Andres RobertsWilderness expert Andres Roberts enjoying the great outdoors


When: October 10 – 16, 2016

Where: The Amiata, Southern Tuscany, Italy

Cost: £745 (flights not included)

Organiser: Andres Roberts

Perfect for: anyone who wants to connect to the land and the natural rhythm of life and explore the questions, challenges and intentions around who they are and what they are here to do.

Expect: An unforgettable experience with three nights spent alone in the wild. You will camp around a beautiful mountain cottage which will be used to prepare organic food and shower after wild excursions, long walks, great conversations and thought-provoking exercises. Activities include workshops, dialogues, T’ai Chi or Chi Gong practices, awareness practices, wisdom teachings. The wilderness ‘solo’ is inspired by ancient and indigenous practice and guided in a gentle and supportive way. You will choose where to spend 72 hours alone in the wild in a marked circle inviting whatever lessons and insights nature helps to bring. More info and tickets.


JCP_8253 JCP_8687

8. YESTIVAL: The Say Yes More Festival

When: October 21 – 23, 2016

Where: A field near London – secret venue announced later this month

Cost: £155 – £165 depending on how early you book

Organiser: Dave Cornthwaite and the Say Yes More team

Perfect for: Anyone who is looking to change direction in life, to plan for the future, to feel differently about their life right now.  Families are welcome.

What to expect: A joyful, uplifting, energy-boosting weekend of positive vibes, inspiring talks, deep discussions, enlightening moments, relaxed workshops, country walks, group hugs, late night dancing and early morning workouts. And you’ll make lots of new friends. More info and tickets.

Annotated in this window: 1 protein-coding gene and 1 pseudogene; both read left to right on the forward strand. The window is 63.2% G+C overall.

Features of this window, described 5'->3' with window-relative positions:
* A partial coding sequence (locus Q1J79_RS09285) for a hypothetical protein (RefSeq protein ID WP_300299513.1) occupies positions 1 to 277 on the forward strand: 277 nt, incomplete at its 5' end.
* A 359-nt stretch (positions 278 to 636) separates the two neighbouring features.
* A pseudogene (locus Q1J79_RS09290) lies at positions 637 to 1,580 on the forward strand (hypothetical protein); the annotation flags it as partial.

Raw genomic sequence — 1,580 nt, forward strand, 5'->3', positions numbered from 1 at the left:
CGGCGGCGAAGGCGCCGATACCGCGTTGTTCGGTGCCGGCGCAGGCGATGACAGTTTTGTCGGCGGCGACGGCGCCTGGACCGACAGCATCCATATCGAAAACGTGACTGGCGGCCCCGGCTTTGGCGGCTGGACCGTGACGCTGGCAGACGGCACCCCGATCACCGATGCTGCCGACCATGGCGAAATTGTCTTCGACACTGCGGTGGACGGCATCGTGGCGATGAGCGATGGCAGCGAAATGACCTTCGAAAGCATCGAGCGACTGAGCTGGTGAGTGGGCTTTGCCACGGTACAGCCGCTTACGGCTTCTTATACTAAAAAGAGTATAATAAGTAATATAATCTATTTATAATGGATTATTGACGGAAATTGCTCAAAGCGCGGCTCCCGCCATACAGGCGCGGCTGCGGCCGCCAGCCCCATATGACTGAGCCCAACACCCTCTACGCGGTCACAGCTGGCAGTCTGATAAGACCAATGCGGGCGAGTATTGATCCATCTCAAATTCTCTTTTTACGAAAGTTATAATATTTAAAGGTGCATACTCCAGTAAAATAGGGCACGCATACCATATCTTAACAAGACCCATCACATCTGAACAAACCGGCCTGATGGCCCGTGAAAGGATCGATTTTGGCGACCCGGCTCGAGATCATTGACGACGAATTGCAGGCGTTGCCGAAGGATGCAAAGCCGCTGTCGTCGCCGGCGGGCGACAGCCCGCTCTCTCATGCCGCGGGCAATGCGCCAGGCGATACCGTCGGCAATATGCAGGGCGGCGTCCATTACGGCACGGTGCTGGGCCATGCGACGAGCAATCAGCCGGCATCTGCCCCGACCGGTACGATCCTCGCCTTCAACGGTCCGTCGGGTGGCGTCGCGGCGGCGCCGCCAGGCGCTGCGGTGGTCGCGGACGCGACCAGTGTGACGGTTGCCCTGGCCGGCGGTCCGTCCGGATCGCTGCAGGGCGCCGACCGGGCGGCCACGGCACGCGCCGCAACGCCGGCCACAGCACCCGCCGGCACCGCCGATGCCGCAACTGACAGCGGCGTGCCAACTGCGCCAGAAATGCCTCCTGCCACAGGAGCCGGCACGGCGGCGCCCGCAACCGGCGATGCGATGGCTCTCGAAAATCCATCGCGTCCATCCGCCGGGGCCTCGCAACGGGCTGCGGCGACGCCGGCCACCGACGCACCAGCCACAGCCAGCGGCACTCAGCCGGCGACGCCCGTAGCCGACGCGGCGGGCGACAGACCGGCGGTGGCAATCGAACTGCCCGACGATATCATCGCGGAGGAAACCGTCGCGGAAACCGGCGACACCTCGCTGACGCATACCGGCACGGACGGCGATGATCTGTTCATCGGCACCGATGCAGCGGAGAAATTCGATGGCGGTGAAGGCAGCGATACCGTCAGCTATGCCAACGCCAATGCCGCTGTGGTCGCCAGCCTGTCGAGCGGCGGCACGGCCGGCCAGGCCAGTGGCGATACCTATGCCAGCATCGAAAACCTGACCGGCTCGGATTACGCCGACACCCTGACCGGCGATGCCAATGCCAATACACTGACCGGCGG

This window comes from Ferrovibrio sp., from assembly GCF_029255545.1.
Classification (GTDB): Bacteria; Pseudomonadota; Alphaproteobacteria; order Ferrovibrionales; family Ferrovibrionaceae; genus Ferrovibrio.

When: October 21 – 23, 2016

Where: East Gippsland, Victoria, Australia

Cost: Free but you have to register online.

Organiser: East Gippsland Marketing Inc.

Perfect for: Anyone who wants to immerse themselves in nature.

Expect: A full weekend of adventure events including mountain biking, trail running, and paddling. The aim of the festival is simply to bring together adventurers, and their friends and families, to celebrate the world of adventure in one ultimate festival. And, to do so in a naturally magic, untouched, adventure playground. More information and tickets.

he Australian Adventure Festival will include  for locals, Victorians and internationals who love the outdoors. Covering Lakes Entrance, the Gippsland Lakes, the Colquhoun State Forest and plenty of other East Gippsland gems, the festival will be a showcase of what the region has to offer.

The festival program is made up of events for all abilities, and for those wishing to watch on in year one, the Patties Foods Festival Hub will be the place to be on Sunday, October 25. Events, entertainment, activities for the kids and sponsor activations will mean that there is no shortage of things to see and do. The Patties Foods Festival Hub will also be the prime location to watch the finish of the One-Day Adventure Challenge.

BANFF Image courtesy of Ines PapertBANFF FestivalImage courtesy of Ines Papert


When: October 29 – November 06, 2016

Where: Banff, Alberta

Cost: Ticket prices vary

Organiser: Banff Centre for Arts and Creativity

Perfect for: Book lovers, writers who love adventure